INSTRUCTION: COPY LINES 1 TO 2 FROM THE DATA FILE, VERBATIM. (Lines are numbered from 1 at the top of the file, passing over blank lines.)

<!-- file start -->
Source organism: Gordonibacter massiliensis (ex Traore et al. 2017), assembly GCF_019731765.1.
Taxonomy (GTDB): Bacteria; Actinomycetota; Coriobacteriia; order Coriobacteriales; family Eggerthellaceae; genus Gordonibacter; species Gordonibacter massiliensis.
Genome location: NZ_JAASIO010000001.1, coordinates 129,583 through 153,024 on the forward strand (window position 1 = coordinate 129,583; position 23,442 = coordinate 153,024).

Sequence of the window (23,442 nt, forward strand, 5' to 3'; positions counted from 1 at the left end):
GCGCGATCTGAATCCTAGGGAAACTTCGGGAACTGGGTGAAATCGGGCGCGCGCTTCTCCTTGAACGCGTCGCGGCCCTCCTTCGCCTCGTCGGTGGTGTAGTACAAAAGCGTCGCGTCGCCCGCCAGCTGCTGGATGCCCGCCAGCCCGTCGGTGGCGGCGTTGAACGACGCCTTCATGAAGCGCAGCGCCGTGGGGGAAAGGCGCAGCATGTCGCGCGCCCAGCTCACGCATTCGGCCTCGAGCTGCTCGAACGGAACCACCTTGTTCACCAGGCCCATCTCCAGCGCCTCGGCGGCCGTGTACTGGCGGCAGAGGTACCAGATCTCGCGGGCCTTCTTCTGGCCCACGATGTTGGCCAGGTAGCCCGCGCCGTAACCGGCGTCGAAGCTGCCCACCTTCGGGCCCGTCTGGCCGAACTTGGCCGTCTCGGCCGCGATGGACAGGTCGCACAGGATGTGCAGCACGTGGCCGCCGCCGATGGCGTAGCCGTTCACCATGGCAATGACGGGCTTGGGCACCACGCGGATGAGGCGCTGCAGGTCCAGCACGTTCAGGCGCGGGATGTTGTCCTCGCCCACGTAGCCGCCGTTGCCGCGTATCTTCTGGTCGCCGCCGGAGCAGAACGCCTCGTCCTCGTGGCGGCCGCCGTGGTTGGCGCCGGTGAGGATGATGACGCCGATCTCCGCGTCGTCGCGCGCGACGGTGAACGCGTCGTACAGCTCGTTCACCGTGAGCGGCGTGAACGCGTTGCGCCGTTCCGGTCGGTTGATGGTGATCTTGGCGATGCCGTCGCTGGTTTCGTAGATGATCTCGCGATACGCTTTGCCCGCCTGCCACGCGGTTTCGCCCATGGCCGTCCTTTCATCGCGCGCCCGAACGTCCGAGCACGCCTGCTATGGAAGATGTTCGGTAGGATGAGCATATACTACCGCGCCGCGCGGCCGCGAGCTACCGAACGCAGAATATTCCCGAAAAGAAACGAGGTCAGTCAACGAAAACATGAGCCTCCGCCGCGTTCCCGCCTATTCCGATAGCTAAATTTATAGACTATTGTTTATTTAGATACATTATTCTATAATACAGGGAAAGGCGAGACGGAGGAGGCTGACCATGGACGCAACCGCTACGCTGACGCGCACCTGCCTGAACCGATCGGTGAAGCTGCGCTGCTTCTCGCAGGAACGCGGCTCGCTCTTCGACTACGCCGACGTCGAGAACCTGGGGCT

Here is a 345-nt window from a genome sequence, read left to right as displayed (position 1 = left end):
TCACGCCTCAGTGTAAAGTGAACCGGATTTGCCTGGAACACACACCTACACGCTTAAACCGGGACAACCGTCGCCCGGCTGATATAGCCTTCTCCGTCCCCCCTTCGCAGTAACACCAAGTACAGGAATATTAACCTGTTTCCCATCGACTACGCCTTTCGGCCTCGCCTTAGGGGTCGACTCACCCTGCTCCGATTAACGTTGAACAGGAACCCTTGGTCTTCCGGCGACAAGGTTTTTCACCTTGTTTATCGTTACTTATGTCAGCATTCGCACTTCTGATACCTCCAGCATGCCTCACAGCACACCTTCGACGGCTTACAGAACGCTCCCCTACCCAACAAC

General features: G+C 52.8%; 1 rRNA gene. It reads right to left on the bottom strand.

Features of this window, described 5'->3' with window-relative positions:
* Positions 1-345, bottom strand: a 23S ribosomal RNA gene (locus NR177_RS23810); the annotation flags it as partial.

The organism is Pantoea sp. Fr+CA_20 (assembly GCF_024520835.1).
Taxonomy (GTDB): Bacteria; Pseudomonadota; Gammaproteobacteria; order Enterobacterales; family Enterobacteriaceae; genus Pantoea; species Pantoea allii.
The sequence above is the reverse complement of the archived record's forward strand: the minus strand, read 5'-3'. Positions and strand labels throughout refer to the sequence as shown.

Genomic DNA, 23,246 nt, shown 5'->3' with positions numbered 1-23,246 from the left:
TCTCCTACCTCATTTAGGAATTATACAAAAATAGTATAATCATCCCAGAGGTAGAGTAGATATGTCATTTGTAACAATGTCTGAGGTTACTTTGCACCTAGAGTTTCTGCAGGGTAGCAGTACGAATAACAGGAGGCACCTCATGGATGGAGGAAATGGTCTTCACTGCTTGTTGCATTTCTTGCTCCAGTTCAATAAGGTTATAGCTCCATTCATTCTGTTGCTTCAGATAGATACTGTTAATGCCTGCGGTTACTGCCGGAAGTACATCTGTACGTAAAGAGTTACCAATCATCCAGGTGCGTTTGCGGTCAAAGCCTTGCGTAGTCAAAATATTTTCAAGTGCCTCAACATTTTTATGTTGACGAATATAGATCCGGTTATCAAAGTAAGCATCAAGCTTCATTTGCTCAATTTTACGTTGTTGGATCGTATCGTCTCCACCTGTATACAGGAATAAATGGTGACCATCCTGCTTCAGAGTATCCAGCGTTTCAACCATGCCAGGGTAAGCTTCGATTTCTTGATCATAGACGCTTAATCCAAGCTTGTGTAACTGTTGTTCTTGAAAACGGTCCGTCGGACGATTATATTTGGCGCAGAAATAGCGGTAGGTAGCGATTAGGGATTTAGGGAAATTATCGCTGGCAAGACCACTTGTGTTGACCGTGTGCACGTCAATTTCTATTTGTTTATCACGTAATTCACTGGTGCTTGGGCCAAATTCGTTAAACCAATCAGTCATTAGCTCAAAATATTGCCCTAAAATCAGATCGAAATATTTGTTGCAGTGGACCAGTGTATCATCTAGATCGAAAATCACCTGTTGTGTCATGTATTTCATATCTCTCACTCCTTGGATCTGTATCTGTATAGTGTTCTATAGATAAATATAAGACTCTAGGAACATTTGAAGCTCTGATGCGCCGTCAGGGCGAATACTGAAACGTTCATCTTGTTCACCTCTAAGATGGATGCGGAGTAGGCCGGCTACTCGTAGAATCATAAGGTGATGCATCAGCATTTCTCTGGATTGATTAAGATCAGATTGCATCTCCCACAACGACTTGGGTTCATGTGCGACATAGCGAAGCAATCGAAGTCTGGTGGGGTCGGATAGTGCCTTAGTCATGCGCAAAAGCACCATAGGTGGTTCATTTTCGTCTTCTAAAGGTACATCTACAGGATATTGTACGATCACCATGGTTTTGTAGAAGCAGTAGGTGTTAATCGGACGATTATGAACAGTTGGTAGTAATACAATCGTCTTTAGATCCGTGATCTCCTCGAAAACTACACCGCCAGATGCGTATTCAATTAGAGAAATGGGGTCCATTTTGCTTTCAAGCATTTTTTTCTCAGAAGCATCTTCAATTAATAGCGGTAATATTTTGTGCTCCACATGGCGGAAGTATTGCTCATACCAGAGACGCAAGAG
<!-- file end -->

Source organism: Gordonibacter massiliensis (ex Traore et al. 2017), assembly GCF_019731765.1.
Taxonomy (GTDB): Bacteria; Actinomycetota; Coriobacteriia; order Coriobacteriales; family Eggerthellaceae; genus Gordonibacter; species Gordonibacter massiliensis.